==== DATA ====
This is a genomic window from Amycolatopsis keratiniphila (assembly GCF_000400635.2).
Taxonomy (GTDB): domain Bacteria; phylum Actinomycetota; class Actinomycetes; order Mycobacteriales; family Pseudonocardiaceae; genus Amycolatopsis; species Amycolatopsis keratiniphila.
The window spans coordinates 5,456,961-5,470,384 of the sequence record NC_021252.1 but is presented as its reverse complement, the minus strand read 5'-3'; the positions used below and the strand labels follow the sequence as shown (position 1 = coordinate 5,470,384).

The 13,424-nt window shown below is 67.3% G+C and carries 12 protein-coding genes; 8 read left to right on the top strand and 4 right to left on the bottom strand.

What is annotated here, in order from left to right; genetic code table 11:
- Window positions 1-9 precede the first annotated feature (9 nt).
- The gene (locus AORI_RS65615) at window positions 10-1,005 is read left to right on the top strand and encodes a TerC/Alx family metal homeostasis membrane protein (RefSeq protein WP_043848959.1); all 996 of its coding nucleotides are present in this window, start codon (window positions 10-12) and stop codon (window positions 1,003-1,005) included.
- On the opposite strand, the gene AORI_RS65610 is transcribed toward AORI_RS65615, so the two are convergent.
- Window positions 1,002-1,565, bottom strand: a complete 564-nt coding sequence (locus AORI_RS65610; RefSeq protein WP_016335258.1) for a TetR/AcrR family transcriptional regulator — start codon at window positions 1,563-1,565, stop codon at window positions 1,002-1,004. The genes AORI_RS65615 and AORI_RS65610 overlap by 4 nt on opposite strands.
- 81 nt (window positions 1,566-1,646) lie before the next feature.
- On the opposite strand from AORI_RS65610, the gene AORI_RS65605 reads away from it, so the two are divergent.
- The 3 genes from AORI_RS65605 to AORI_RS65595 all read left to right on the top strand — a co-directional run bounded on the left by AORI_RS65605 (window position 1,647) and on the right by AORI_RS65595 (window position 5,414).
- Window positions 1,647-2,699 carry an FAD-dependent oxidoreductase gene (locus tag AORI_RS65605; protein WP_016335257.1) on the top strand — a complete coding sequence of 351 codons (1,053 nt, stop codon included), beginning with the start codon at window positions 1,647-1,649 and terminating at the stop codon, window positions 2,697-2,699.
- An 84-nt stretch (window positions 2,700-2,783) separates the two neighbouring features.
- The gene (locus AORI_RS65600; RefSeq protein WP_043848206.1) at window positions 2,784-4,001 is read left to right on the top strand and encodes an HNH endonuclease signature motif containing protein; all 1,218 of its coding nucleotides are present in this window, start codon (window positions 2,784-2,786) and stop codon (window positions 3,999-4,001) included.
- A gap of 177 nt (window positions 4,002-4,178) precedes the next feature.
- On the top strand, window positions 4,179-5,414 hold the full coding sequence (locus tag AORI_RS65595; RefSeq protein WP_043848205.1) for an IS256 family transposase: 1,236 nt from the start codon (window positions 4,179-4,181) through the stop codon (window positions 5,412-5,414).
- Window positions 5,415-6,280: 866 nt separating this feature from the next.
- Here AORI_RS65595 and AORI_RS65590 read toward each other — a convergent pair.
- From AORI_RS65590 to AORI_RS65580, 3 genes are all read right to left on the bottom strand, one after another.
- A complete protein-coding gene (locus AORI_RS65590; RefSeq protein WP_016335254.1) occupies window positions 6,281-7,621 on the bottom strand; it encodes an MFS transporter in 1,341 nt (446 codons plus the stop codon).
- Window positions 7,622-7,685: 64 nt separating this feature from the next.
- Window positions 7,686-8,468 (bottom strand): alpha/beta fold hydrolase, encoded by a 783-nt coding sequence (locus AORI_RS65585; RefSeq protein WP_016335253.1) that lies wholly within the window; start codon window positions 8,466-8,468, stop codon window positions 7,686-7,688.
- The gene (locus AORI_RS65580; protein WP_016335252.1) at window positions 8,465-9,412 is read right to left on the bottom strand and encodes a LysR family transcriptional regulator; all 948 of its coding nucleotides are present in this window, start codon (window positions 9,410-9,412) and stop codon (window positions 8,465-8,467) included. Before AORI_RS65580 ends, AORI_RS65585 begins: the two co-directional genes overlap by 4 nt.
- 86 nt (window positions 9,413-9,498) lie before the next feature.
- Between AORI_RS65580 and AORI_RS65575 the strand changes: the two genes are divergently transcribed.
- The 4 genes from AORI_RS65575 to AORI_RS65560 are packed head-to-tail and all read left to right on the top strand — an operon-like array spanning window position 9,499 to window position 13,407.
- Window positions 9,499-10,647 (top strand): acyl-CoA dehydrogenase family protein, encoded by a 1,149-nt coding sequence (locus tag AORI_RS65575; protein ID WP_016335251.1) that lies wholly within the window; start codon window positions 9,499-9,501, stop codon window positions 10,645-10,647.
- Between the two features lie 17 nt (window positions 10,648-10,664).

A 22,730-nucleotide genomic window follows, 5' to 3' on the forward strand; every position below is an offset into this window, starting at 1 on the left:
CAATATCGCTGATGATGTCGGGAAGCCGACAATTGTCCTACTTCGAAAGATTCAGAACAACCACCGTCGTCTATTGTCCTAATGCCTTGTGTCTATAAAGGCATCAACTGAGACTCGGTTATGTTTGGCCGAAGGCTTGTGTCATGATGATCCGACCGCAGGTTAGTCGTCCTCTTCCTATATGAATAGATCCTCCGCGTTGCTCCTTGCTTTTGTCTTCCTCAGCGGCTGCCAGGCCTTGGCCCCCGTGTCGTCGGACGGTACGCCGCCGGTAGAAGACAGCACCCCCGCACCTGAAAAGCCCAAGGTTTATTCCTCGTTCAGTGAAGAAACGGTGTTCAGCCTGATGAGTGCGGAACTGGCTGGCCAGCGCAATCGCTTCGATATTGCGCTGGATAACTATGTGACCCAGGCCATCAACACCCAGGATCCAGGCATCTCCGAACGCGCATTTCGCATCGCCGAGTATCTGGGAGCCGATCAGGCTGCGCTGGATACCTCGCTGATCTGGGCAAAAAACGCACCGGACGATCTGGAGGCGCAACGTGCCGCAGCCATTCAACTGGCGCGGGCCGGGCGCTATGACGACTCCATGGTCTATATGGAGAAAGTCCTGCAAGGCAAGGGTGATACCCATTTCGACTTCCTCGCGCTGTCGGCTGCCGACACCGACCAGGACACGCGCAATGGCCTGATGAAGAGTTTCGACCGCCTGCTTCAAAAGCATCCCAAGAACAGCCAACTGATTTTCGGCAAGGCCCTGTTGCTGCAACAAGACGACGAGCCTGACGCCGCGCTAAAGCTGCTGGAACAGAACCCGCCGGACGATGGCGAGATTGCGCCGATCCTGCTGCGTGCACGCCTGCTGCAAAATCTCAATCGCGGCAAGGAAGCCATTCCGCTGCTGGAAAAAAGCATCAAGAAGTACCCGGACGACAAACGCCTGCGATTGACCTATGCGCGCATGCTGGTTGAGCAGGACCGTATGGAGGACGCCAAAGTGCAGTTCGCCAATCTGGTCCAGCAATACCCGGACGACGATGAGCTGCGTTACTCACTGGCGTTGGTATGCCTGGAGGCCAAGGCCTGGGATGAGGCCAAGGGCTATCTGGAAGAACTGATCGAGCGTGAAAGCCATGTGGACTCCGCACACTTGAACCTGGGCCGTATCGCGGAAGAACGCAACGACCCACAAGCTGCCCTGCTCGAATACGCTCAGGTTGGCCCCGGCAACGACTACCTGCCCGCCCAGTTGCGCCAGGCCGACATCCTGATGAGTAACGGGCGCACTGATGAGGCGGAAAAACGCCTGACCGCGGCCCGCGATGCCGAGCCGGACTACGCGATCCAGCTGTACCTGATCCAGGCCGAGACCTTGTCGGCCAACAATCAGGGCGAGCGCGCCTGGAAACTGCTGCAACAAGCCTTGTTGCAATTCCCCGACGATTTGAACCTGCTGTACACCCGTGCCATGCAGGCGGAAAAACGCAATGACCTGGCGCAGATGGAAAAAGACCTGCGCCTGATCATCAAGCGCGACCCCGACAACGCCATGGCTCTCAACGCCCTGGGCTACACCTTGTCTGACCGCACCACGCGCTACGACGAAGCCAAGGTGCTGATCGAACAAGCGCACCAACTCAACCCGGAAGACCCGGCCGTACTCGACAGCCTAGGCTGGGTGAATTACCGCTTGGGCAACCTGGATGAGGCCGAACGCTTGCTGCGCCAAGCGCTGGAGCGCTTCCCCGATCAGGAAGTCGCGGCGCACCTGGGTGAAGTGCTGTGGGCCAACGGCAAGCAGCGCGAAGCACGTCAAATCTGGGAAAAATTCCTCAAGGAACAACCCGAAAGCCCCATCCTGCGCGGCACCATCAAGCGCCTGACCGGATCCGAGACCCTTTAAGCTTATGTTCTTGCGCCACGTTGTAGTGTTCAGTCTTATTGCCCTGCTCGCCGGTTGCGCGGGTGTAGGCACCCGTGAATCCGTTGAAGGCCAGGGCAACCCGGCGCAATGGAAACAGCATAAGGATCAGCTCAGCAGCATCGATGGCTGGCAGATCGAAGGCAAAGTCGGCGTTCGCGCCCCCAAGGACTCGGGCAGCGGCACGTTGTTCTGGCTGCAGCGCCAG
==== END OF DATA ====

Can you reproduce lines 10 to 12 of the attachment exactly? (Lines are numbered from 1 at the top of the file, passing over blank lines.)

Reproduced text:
- 81 nt (window positions 1,566-1,646) lie before the next feature.
- On the opposite strand from AORI_RS65610, the gene AORI_RS65605 reads away from it, so the two are divergent.
- The 3 genes from AORI_RS65605 to AORI_RS65595 all read left to right on the top strand — a co-directional run bounded on the left by AORI_RS65605 (window position 1,647) and on the right by AORI_RS65595 (window position 5,414).